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Tribal Road Safety

photo: car on a highway approaching Monument ValleyMotor vehicle crashes are the leading cause of unintentional injury for American Indians/Alaska Natives (AI/AN) ages 1 to 44. Adult motor vehicle-related death rates for AI/AN are 1.5 times more than that of whites and that of blacks.

Although each AI/AN community is politically and culturally unique, effective strategies can be tailored to meet the specific needs of tribes.


Best Practices Guide

	Tribal Road Safety BestPractices Guide

The Tribal Motor Vehicle Injury Prevention (TMVIP) Best Practices Guide 2016 provides recommended strategies and examples from Indian Country to increase seat belt use, increase child safety seat use, and reduce alcohol-impaired driving. The Guide also outlines five important components for TMVIP.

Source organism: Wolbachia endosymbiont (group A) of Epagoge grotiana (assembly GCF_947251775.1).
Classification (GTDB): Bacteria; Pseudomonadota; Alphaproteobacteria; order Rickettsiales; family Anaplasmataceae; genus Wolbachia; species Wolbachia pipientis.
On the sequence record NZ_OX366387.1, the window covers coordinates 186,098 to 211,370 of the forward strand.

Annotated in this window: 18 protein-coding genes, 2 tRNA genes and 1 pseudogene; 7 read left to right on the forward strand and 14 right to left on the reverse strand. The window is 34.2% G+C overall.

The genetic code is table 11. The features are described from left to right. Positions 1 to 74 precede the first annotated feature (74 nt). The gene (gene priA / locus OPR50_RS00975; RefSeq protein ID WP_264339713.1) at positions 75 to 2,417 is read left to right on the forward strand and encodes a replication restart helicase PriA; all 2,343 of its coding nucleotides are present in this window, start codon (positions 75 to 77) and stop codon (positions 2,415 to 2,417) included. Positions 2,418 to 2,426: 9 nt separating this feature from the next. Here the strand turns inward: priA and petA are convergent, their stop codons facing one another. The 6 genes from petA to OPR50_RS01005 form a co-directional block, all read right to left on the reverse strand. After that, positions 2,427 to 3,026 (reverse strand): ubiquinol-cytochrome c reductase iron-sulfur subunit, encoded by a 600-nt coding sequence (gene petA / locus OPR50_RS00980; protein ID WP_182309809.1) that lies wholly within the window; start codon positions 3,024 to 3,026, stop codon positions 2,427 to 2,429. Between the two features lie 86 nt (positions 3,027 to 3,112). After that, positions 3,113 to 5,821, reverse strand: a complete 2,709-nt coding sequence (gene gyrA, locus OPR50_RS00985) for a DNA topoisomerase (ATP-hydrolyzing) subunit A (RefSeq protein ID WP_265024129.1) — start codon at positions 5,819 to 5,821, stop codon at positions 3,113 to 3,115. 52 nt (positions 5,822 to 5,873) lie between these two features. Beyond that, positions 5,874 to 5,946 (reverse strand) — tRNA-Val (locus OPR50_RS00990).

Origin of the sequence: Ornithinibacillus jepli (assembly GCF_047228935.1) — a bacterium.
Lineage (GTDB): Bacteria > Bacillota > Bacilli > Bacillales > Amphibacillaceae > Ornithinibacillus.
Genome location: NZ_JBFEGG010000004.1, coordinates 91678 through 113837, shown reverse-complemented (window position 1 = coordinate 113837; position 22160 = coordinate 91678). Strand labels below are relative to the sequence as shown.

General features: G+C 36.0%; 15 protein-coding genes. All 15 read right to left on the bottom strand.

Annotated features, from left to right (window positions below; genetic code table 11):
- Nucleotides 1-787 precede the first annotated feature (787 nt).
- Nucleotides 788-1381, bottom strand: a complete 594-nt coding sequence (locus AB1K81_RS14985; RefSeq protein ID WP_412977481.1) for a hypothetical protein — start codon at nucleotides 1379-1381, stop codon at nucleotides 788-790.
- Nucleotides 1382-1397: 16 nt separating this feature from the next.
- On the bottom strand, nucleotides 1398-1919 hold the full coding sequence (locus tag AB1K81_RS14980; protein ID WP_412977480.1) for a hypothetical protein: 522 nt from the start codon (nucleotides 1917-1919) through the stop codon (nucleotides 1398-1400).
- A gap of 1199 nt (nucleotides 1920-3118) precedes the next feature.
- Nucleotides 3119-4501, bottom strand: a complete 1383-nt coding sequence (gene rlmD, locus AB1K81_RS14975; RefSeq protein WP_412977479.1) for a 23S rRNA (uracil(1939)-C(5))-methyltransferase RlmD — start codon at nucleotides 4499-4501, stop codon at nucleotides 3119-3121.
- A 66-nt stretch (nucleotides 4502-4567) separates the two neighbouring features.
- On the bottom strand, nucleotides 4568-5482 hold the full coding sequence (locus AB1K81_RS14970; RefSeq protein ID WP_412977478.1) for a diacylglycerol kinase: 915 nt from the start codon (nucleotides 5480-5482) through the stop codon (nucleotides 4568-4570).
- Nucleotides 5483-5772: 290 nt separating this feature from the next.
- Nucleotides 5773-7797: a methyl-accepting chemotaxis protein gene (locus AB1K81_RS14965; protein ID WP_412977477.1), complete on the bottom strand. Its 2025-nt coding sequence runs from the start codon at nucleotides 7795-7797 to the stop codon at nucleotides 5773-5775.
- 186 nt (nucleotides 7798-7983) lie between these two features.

Tribal Road Safety Tool Kit

	Safe Driving in Tribal Communities

Check out CDC's Tribal Road Safety Tool Kit and share the materials to help reduce crash-related injuries and deaths among members of tribal nations.



A Killer in Indian Country video

	video thumbnailThis video highlights the important steps to save lives and reduce injuries in tribal communities, including increasing child safety seat use, increasing seat belt use and decreasing alcohol-impaired driving.

Native American Road Safety Feature Article

	Photo: American Indian teenagersCDC's Injury Center works with tribal nations to implement motor vehicle injury prevention programs. Learn about American Indian/Alaska Natives' risks on the road and how CDC-funded programs are helping to improve road safety for Native Americans.